For whatever reason Elvis ultimately marries, however, it is improbable that he would be long content with a woman substantially less indulgent than his mother. His mother’s unfaltering trust left a lasting mark. He would balk at a wife who picked at him—even for his own good—a wife who tried to improve or change him, who didn’t share his excitement about singing, who might be more concerned about where he was going, what he did and with whom than simply whether he was all right.

Even when his mother was alive, Elvis found himself unwittingly trying to fit girls into her image. His mother was of a fundamentalist background, and her teaching had not been lost on him. Just as his mother did not smoke, drink or gamble, so to this day does Elvis abstain from these distractions.

He makes no overt effort to impose his values on others. Yet he doesn’t disguise them when he dates a girl. He believes implicity in the values handed down from his mother.

“When I first met Elvis,” Dotty Harmony told me, “I would occasionally take a cocktail or a glass of wine. Elvis never preached at me. He just showed me what harm drinking could do by telling me of the many lives he’d seen ruined by drink. Not that I ever drank much. It wasn’t hard to give up, but I haven’t had anything to drink since I met Elvis, and I don’t miss it.”

“I really used to smoke up a storm,” Dotty recalled. “Then when I was visiting with him in Memphis on New Year’s Eve, I took out a cigarette, gave it a farewell look, and said, ‘This is it. This is the last one. I’m making a New Year’s resolution to give up smoking.’ He was very pleased, and said, ‘That’s a good girl.’ ”

Thus it would seem that Elvis’s search has been on for quite some time. The difference is that once out of the Army and with his mother gone the need is likely to become more urgent. Will his quest end with a girl he has not yet met, or will his mate be a girl he already knows? At various times he has been reported altar-bound with Barbara Hearn, Dotty Harmony, Yvonne Lime, Judy Spreckels, Ann Neyland, and most persistently, with Anita Wood. His romances with Dotty, Yvonne and Ann have long since expired. Judy Spreckels some time ago married another man.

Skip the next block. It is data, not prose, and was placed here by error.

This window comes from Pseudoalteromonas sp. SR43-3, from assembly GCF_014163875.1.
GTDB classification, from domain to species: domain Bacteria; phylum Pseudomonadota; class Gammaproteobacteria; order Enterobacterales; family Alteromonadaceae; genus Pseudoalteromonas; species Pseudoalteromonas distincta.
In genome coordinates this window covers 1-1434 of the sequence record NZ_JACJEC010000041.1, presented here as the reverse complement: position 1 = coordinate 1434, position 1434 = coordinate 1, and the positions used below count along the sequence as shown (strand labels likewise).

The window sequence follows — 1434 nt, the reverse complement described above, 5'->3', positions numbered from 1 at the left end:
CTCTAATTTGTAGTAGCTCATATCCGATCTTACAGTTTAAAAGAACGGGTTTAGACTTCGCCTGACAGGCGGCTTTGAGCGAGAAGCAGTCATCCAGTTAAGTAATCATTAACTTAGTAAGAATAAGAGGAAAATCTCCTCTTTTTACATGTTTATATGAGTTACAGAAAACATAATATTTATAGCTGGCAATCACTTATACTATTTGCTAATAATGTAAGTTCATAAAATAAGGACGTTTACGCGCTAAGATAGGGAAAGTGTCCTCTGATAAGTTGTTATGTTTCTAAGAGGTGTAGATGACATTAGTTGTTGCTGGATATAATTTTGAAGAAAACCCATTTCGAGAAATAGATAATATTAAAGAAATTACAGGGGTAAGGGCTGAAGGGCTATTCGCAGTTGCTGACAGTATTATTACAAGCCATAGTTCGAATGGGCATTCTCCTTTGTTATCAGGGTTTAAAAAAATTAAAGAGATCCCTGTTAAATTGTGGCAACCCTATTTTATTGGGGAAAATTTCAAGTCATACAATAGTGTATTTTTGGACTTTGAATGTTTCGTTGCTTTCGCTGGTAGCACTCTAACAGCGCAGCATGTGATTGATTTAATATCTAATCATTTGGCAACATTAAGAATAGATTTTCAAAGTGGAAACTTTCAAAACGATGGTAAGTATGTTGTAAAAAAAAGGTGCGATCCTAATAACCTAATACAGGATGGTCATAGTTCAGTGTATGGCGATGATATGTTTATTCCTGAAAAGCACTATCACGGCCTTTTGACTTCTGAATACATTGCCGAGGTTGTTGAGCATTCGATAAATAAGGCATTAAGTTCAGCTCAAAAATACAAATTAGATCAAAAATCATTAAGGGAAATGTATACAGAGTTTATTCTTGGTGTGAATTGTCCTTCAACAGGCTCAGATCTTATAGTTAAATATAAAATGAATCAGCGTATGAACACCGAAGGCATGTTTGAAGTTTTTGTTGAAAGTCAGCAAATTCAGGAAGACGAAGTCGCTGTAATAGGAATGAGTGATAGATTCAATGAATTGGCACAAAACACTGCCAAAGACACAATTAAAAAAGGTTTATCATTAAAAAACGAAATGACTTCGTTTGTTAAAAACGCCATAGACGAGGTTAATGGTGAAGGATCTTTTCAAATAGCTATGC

Barbara Hearn, whom Elvis has known longer than any of the others, has bobbed in and out of his life. Time and again it has been this understanding pert hometown brunette to whom Elvis has returned after helling around beyond the hinterlands. Barbara and he are products of the same culture. They have no regional differences to bridge. Her wants have been demonstrably modest, and her pleasures just as demonstrably simple. Elvis always could relax and be himself with Barbara. From the beginning, her interest in his career seemed to border on the maternal.

Her pride in his accomplishments was deep and genuine. Elvis enjoyed listening to recordings which she compiled as her selections of his best efforts. She was equally happy riding on the back of his motorcycle, munching hamburgers with him, sipping Cokes or curling up in front of the record player at his house. Yet Barbara never has been in awe of him. Like his mother, she was under no illusions that he could do no wrong. She was more anxious that no wrong should come to him, and she had the spunk to speak up in that partisan cause. In many compelling respects, Barbara Hearn would seem cast in the image of Elvis’s mother.

If not Barbara Hearn, however, what about Anita Wood? Anita seemed closer to his mother than any other girl he knew. His mom was as fond of Anita as if she had been her own daughter—or was likely to be her daughter-in-law. Anita was home folks.

Anita’s chances are by no means conclusive. Yet there are factors that weigh to her advantage. Anita hails from Jackson, Tenn. She, too, is a hometown girl. She and Elvis’s mother share a common southern background. She talks the same language, the same dialect, likes the same food. She and his mom liked the same things about Elvis. Neither seemed to resent sharing him with the other.

.Perhaps more to the point, Elvis gave signs of feeling much the same way toward Anita as he did toward his mom. Nothing pleased him more than to lavish largesse on his mother. He got the same charge out of overwhelming Anita with his impulsive generosity. The Christmas before he submitted his famous mane to an Army barber he gave Anita a pearl encrusted wrist watch in unique green and white Yuletide wrapping paper—a $100 bill. Another time, when Anita mentioned that her vintage car was in for repairs again, he took her by the hand and said, “Come on. It’s about time you had a good car.” So he bought her a brand new Ford.